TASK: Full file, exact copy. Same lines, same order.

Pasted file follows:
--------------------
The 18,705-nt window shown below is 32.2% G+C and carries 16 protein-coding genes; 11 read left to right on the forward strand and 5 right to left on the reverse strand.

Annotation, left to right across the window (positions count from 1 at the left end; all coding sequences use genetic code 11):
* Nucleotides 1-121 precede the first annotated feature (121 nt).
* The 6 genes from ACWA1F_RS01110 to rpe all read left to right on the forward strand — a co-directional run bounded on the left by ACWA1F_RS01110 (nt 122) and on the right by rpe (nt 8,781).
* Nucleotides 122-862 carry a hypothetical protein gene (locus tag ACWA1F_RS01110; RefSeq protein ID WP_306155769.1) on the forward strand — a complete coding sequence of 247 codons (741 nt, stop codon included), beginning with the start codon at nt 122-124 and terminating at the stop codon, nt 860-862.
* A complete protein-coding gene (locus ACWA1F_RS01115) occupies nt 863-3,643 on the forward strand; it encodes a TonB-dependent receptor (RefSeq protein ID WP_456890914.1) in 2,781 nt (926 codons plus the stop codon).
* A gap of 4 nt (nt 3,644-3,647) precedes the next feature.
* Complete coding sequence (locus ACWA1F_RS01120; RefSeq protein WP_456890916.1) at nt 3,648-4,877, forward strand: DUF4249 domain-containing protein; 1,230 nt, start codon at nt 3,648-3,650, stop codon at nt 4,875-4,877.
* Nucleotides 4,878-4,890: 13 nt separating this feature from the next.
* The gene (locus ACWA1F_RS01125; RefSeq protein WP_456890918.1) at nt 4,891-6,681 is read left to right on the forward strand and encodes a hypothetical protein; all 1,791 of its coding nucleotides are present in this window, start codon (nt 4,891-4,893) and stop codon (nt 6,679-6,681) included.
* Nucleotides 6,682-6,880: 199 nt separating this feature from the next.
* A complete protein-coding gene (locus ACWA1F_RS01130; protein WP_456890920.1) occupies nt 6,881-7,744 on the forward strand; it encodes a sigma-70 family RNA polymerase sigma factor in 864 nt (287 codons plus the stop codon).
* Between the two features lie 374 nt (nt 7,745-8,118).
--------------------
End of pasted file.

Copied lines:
The 18,705-nt window shown below is 32.2% G+C and carries 16 protein-coding genes; 11 read left to right on the forward strand and 5 right to left on the reverse strand.

Annotation, left to right across the window (positions count from 1 at the left end; all coding sequences use genetic code 11):
* Nucleotides 1-121 precede the first annotated feature (121 nt).
* The 6 genes from ACWA1F_RS01110 to rpe all read left to right on the forward strand — a co-directional run bounded on the left by ACWA1F_RS01110 (nt 122) and on the right by rpe (nt 8,781).
* Nucleotides 122-862 carry a hypothetical protein gene (locus tag ACWA1F_RS01110; RefSeq protein ID WP_306155769.1) on the forward strand — a complete coding sequence of 247 codons (741 nt, stop codon included), beginning with the start codon at nt 122-124 and terminating at the stop codon, nt 860-862.
* A complete protein-coding gene (locus ACWA1F_RS01115) occupies nt 863-3,643 on the forward strand; it encodes a TonB-dependent receptor (RefSeq protein ID WP_456890914.1) in 2,781 nt (926 codons plus the stop codon).
* A gap of 4 nt (nt 3,644-3,647) precedes the next feature.
* Complete coding sequence (locus ACWA1F_RS01120; RefSeq protein WP_456890916.1) at nt 3,648-4,877, forward strand: DUF4249 domain-containing protein; 1,230 nt, start codon at nt 3,648-3,650, stop codon at nt 4,875-4,877.
* Nucleotides 4,878-4,890: 13 nt separating this feature from the next.
* The gene (locus ACWA1F_RS01125; RefSeq protein WP_456890918.1) at nt 4,891-6,681 is read left to right on the forward strand and encodes a hypothetical protein; all 1,791 of its coding nucleotides are present in this window, start codon (nt 4,891-4,893) and stop codon (nt 6,679-6,681) included.
* Nucleotides 6,682-6,880: 199 nt separating this feature from the next.
* A complete protein-coding gene (locus ACWA1F_RS01130; protein WP_456890920.1) occupies nt 6,881-7,744 on the forward strand; it encodes a sigma-70 family RNA polymerase sigma factor in 864 nt (287 codons plus the stop codon).
* Between the two features lie 374 nt (nt 7,745-8,118).